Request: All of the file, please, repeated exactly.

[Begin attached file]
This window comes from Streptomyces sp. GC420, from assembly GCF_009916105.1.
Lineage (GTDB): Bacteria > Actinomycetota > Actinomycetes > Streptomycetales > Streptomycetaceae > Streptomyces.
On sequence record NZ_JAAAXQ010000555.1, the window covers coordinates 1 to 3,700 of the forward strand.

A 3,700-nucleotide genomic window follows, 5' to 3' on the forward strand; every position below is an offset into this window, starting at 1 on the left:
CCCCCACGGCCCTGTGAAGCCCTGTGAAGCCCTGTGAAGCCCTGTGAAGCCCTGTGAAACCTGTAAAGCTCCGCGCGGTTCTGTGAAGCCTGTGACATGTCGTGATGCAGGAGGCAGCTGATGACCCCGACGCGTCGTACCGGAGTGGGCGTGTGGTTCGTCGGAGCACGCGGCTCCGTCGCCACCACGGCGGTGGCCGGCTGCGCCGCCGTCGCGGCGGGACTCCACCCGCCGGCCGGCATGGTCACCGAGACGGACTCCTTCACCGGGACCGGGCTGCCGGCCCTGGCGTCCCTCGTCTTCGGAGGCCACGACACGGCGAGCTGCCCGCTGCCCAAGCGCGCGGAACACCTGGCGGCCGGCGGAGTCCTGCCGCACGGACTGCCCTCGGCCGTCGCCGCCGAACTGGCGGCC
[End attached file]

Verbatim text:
This window comes from Streptomyces sp. GC420, from assembly GCF_009916105.1.
Lineage (GTDB): Bacteria > Actinomycetota > Actinomycetes > Streptomycetales > Streptomycetaceae > Streptomyces.
On sequence record NZ_JAAAXQ010000555.1, the window covers coordinates 1 to 3,700 of the forward strand.

A 3,700-nucleotide genomic window follows, 5' to 3' on the forward strand; every position below is an offset into this window, starting at 1 on the left:
CCCCCACGGCCCTGTGAAGCCCTGTGAAGCCCTGTGAAGCCCTGTGAAGCCCTGTGAAACCTGTAAAGCTCCGCGCGGTTCTGTGAAGCCTGTGACATGTCGTGATGCAGGAGGCAGCTGATGACCCCGACGCGTCGTACCGGAGTGGGCGTGTGGTTCGTCGGAGCACGCGGCTCCGTCGCCACCACGGCGGTGGCCGGCTGCGCCGCCGTCGCGGCGGGACTCCACCCGCCGGCCGGCATGGTCACCGAGACGGACTCCTTCACCGGGACCGGGCTGCCGGCCCTGGCGTCCCTCGTCTTCGGAGGCCACGACACGGCGAGCTGCCCGCTGCCCAAGCGCGCGGAACACCTGGCGGCCGGCGGAGTCCTGCCGCACGGACTGCCCTCGGCCGTCGCCGCCGAACTGGCGGCC